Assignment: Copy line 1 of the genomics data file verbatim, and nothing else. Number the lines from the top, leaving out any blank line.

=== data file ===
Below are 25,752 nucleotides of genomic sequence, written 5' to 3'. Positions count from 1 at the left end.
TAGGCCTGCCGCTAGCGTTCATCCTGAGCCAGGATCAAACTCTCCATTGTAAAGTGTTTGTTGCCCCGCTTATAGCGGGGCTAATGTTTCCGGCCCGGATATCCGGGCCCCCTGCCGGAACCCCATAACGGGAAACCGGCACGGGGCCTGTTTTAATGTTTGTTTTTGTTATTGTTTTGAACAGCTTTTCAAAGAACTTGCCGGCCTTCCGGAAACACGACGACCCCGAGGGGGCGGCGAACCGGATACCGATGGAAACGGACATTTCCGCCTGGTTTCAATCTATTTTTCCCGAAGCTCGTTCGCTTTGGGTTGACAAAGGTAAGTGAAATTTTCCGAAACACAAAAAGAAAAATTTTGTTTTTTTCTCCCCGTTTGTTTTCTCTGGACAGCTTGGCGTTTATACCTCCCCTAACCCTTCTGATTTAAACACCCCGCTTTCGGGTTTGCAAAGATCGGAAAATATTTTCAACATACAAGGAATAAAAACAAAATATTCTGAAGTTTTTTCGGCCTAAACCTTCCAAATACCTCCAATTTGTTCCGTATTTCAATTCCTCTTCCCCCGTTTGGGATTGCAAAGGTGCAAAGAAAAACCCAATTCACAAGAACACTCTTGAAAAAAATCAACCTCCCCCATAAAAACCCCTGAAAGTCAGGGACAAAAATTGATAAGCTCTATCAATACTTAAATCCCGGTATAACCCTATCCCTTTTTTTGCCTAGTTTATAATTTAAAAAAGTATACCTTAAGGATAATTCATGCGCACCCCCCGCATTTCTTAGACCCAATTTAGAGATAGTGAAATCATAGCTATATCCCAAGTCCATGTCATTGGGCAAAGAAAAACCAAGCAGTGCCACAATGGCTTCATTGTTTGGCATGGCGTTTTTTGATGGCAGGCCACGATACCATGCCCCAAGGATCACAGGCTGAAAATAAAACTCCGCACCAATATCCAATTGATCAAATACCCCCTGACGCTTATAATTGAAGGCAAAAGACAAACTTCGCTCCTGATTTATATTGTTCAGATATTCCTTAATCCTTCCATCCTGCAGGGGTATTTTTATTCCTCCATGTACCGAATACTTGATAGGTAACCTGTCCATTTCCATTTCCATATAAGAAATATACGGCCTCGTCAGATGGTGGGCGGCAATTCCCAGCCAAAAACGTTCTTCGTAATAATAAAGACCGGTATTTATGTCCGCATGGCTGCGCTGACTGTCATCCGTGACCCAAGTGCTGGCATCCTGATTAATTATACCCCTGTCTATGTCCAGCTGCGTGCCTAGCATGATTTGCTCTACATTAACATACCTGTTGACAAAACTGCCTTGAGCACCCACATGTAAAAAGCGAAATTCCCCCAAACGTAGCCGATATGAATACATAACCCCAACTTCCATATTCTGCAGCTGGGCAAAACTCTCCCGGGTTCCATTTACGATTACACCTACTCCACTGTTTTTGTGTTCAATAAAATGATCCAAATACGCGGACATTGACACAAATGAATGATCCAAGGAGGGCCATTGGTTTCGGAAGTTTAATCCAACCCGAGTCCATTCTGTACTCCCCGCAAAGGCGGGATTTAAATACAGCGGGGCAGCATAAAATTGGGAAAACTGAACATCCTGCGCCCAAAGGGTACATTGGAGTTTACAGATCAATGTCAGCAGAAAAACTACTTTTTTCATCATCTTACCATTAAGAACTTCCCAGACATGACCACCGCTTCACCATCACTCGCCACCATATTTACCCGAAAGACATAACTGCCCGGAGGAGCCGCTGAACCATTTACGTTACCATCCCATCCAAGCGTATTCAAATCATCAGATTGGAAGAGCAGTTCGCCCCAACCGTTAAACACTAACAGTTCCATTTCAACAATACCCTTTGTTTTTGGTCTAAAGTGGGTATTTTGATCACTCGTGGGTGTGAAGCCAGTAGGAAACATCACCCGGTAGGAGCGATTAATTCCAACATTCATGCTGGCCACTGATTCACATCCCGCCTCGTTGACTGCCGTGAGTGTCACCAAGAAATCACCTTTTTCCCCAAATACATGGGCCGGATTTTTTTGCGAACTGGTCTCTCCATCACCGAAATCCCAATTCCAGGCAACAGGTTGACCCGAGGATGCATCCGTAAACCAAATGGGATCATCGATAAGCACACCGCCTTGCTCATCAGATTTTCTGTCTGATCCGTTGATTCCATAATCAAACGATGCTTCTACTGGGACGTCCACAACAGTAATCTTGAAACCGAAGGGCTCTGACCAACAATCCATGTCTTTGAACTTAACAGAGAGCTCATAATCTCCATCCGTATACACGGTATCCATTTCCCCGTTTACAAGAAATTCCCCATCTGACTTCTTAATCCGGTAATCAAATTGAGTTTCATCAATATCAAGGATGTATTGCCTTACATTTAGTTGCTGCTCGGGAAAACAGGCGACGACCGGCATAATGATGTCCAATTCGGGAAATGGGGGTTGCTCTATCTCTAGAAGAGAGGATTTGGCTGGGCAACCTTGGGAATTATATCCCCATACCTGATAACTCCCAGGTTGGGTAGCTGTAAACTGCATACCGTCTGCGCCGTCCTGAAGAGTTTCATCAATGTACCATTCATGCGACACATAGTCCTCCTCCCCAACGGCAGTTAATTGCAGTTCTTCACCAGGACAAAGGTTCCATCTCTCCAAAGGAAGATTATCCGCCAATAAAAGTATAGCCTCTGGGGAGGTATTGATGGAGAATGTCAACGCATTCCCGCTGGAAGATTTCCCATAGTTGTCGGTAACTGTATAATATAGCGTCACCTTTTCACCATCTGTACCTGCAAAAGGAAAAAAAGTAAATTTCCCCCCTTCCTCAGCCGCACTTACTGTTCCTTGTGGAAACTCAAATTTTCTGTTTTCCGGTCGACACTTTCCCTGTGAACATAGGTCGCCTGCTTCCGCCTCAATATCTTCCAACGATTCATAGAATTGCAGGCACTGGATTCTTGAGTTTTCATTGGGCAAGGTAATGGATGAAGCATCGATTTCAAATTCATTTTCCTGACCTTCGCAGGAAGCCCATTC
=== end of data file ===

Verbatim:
Below are 25,752 nucleotides of genomic sequence, written 5' to 3'. Positions count from 1 at the left end.